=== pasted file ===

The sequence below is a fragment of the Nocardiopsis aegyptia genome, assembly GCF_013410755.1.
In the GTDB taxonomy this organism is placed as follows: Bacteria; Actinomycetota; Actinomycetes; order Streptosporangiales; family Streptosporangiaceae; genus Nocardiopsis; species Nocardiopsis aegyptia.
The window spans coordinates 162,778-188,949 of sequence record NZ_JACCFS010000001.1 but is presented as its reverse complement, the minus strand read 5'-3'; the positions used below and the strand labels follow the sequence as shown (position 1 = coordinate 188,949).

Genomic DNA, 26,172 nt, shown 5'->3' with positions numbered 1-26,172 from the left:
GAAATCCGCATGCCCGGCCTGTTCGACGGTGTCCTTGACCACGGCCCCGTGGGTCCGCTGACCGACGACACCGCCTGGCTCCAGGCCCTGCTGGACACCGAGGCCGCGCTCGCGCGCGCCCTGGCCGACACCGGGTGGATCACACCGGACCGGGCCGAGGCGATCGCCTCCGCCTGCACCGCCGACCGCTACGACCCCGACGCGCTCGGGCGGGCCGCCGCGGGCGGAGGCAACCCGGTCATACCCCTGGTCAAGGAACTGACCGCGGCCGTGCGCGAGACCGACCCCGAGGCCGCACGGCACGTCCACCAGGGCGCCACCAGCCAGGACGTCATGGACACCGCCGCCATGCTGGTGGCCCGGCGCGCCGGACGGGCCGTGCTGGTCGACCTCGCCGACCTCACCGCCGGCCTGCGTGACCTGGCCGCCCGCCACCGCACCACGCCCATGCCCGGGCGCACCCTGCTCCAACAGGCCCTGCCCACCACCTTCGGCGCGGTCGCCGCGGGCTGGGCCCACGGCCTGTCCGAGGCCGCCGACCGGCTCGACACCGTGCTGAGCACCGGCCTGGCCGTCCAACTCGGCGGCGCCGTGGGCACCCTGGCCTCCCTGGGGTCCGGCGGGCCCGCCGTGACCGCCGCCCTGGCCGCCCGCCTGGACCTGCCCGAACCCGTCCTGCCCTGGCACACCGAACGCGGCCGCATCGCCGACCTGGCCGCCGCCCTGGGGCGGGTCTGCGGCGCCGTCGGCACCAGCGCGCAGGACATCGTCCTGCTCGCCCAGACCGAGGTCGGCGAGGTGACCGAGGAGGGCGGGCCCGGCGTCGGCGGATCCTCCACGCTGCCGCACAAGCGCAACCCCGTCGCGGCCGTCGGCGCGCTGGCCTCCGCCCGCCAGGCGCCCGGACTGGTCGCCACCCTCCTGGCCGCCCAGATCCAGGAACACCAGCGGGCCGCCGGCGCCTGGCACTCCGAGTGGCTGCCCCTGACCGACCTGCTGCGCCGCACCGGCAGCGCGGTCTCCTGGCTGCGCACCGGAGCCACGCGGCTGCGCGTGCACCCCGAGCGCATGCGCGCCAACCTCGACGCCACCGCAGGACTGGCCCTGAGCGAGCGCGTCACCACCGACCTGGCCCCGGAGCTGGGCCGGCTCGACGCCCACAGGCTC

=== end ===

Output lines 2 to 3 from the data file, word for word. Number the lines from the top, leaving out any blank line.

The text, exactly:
In the GTDB taxonomy this organism is placed as follows: Bacteria; Actinomycetota; Actinomycetes; order Streptosporangiales; family Streptosporangiaceae; genus Nocardiopsis; species Nocardiopsis aegyptia.
The window spans coordinates 162,778-188,949 of sequence record NZ_JACCFS010000001.1 but is presented as its reverse complement, the minus strand read 5'-3'; the positions used below and the strand labels follow the sequence as shown (position 1 = coordinate 188,949).